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COMMENT: Shooting hoops and hitting sixes: Women’s leagues are here to stay

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COMMENT: Shooting hoops and hitting sixes: Women’s leagues are here to stay

A sportswoman performing in a pole jump event (CC BY-NC-ND 2.0)

A sportswoman performing in a pole jump event (CC BY-NC-ND 2.0)

Photo by Donovan Bailey

A sportswoman performing in a pole jump event (CC BY-NC-ND 2.0)

Photo by Donovan Bailey

Photo by Donovan Bailey

A sportswoman performing in a pole jump event (CC BY-NC-ND 2.0)

Elisha Hammond, Reporter

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For too long, Australia’s prized cabinet of sporting role models has been primarily male-based.

But the recent establishment of national mainstream women’s teams in AFL, rugby and soccer leagues has proven that sportswomen and athletes are here to stay.

Since 2014, the profile of women’s sporting leagues in Australia has dramatically increased and in those last five years alone massive gains have been made as they compete both here in Australia and on an international stage.

In 2017, the AFL established a women’s league, and as it stands ten teams are involved with four more set to join in 2020.

The women’s rugby league now has both national and state teams competing for glory.

Also off the back of the Matilda’s stunning win in the FFA Cup of Nations, it’s clear the leagues are proving popular with emerging Aussie fans. 

Nowadays, the need for equal gender representation both on the field and in the press is more important than ever.

Female athletes continue to be social role models for Aussie kids, both on and off the field. They embody Australian values like sportsmanship, health, teamwork, and their example is particularly important for young women.

According to Women in Sport, “Girls are less active than boys by age 13 – 15” and on top of that, just “8% of girls meet the Chief Medical Officer’s recommendation that young people aged 5 – 18 should do 60 minutes of physical activity every day.”

In a statement released by Women Sport Australia, President Carol Fox spoke to the prolific nature and value of our female stars.

“Award winners including Sam Kerr, Ellyse Perry, Cate Campbell and Evonne Goolagong Cawley aren’t just household names in Australia – they are world stars.

“Women’s sport in Australia has never been stronger and it’s high time our female champions were recognised not just with red carpet award nights, but with a fair living wage, equal conditions on and off the field and equal media time and space.”

Even though the increase in the popularity of women’s leagues is a recent phenomenon, sportspeople have been campaigning for equality in sports for decades.

In 1974, tennis star Billie Jean King created the Women’s Sport Foundation to promote and create more leadership opportunities for women in the sporting arena.

Since then, the call for equality on the field has grown louder and louder. Several Australian institutions (such as Women Sport Australia and the Women’s Electoral Lobby) have been petitioning hard for equality both on and off the field.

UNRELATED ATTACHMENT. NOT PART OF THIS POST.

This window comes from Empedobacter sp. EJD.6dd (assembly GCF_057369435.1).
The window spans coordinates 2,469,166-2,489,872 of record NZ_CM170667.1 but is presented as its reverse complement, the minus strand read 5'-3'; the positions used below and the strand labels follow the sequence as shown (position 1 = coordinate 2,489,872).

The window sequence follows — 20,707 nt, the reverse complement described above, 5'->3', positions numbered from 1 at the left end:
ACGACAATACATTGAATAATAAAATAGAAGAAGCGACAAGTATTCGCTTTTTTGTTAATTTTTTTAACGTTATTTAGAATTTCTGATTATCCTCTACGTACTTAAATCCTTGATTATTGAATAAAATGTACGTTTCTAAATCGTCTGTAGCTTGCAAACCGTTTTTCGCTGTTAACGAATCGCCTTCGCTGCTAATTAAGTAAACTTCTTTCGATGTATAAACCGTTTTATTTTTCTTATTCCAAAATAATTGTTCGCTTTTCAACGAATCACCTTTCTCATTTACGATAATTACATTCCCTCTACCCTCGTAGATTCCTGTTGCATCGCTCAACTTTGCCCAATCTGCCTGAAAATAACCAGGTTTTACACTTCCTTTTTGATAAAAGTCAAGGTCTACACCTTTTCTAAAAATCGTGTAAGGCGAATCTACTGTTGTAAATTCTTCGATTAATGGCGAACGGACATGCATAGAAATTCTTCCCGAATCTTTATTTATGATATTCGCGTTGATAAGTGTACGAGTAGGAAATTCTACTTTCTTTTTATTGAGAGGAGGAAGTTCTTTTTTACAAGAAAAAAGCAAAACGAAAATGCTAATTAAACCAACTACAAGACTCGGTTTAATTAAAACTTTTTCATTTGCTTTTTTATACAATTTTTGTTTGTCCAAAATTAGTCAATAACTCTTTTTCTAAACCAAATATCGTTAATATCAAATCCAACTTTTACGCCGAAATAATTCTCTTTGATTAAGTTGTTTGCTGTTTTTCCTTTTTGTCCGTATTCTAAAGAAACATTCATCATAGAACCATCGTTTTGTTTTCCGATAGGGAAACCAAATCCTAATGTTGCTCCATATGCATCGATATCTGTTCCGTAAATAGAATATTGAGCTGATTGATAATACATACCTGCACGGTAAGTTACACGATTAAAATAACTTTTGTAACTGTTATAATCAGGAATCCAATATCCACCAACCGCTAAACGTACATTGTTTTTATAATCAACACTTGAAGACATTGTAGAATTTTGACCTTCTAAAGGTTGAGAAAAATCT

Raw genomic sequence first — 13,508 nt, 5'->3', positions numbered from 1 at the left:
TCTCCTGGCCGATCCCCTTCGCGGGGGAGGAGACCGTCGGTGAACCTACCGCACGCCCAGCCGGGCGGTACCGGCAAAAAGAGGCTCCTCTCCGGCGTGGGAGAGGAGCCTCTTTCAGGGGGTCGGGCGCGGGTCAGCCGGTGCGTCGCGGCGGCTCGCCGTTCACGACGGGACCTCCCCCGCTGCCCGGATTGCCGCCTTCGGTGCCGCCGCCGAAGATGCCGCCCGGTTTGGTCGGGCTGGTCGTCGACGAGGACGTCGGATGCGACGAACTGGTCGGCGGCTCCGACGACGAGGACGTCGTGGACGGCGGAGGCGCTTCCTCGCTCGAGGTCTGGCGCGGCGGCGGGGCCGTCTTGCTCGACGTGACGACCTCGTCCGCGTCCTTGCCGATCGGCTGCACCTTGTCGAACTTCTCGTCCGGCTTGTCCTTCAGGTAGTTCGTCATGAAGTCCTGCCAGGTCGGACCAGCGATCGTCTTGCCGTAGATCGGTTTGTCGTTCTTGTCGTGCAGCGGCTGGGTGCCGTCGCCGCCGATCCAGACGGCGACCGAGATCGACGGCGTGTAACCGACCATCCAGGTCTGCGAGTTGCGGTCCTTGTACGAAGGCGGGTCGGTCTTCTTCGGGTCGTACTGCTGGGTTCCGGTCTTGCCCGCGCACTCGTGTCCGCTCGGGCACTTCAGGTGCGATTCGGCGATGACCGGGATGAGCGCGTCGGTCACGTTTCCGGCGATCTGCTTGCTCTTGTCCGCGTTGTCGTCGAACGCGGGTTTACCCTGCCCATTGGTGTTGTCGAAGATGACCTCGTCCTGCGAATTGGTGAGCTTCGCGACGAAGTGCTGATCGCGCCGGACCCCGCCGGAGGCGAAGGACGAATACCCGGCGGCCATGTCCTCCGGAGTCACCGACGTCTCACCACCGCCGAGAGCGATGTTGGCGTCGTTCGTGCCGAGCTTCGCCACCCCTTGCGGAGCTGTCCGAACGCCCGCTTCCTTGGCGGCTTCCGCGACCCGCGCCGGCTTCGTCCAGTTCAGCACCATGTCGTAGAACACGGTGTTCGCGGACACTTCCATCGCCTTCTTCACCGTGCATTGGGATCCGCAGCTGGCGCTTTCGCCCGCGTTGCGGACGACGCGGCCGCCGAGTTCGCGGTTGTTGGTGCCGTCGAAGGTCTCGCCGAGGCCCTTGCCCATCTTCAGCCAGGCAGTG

The results of their hard work are increasingly clear.

Chris Abbott, representative for the West Australian Institute of Sport, said that major sporting codes have made a difference by putting their energy into strategies that bring women’s leagues to the forefront.

“It wasn’t without a challenges,” he noted. “Obviously there were negative social media comments, the continuous and useless comparisons to men’s sport, and the women’s leagues needing to compete for space and attention against one another in the increasingly short window between the men’s international cricket season and the juggernaut that is AFL.

“However, year by year, the organic growth and interest for women’s sport is self-evident.”

But despite a well documented increase in the popularity of women’s sports, there’s still more ground to be broken on a corporate level.

Gender studies Professor Beth Fielding-Lloyd said the network of committees and chairpeople in sporting clubs makes it complex for strong female leaders to penetrate the ‘old boys networks.’

“This labyrinth serves to make it difficult to understand where the responsibility for gender equality in football governance lies and has excluded women with relevant experience from contributing to the development of the sport,” she said.

The WAIS also admits there’s still a way to come when it comes to increasing the profile of the AFLW and other women’s leagues.

Abbott said: “I think the next challenge is to debunk the notion that ‘women’s sport’ is a sub category in the first place. Every one of us across the community needs to learn to see sport as sport, regardless of gender. This will benefit not only participation, but will also assist in helping to achieve more inclusive, active and healthier societies.

“If I can use the example of Olympic sport, when an athlete competes for their country and attempts to win medals and the nation is proud of that success, irrespective of whether they are man or woman. When we look at a medal tally at the end, it reflects the achievements of both.” 

There’s no doubt we’ve come a long way when it comes to gender representation in Australian sports.

But if we want to ensure sportswomen are as widely celebrated as our sportsmen, club committees and board members need to come to the table.

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About the Writer
Elisha Hammond, Reporter

Elisha is a curious thinker with a soft spot for strange words and strong coffee. She spends her time dreaming up big ideas and doing far too much online...

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COMMENT: Shooting hoops and hitting sixes: Women’s leagues are here to stay